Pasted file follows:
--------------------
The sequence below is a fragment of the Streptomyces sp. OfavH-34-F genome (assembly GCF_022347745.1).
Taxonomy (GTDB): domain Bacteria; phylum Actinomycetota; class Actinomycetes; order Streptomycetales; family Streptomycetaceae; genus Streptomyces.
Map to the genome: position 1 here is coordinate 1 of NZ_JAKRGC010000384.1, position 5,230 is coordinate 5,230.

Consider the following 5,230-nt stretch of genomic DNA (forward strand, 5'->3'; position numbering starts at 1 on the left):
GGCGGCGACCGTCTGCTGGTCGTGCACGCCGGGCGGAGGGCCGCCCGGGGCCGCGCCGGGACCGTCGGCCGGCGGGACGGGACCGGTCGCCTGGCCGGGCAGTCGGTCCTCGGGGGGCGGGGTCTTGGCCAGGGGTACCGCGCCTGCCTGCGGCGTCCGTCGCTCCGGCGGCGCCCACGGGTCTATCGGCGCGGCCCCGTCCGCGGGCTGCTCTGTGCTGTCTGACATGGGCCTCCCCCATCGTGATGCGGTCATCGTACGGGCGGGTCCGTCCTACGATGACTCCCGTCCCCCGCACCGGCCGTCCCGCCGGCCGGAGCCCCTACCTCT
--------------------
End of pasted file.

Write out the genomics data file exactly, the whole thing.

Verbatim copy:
The sequence below is a fragment of the Streptomyces sp. OfavH-34-F genome (assembly GCF_022347745.1).
Taxonomy (GTDB): domain Bacteria; phylum Actinomycetota; class Actinomycetes; order Streptomycetales; family Streptomycetaceae; genus Streptomyces.
Map to the genome: position 1 here is coordinate 1 of NZ_JAKRGC010000384.1, position 5,230 is coordinate 5,230.

Consider the following 5,230-nt stretch of genomic DNA (forward strand, 5'->3'; position numbering starts at 1 on the left):
GGCGGCGACCGTCTGCTGGTCGTGCACGCCGGGCGGAGGGCCGCCCGGGGCCGCGCCGGGACCGTCGGCCGGCGGGACGGGACCGGTCGCCTGGCCGGGCAGTCGGTCCTCGGGGGGCGGGGTCTTGGCCAGGGGTACCGCGCCTGCCTGCGGCGTCCGTCGCTCCGGCGGCGCCCACGGGTCTATCGGCGCGGCCCCGTCCGCGGGCTGCTCTGTGCTGTCTGACATGGGCCTCCCCCATCGTGATGCGGTCATCGTACGGGCGGGTCCGTCCTACGATGACTCCCGTCCCCCGCACCGGCCGTCCCGCCGGCCGGAGCCCCTACCTCT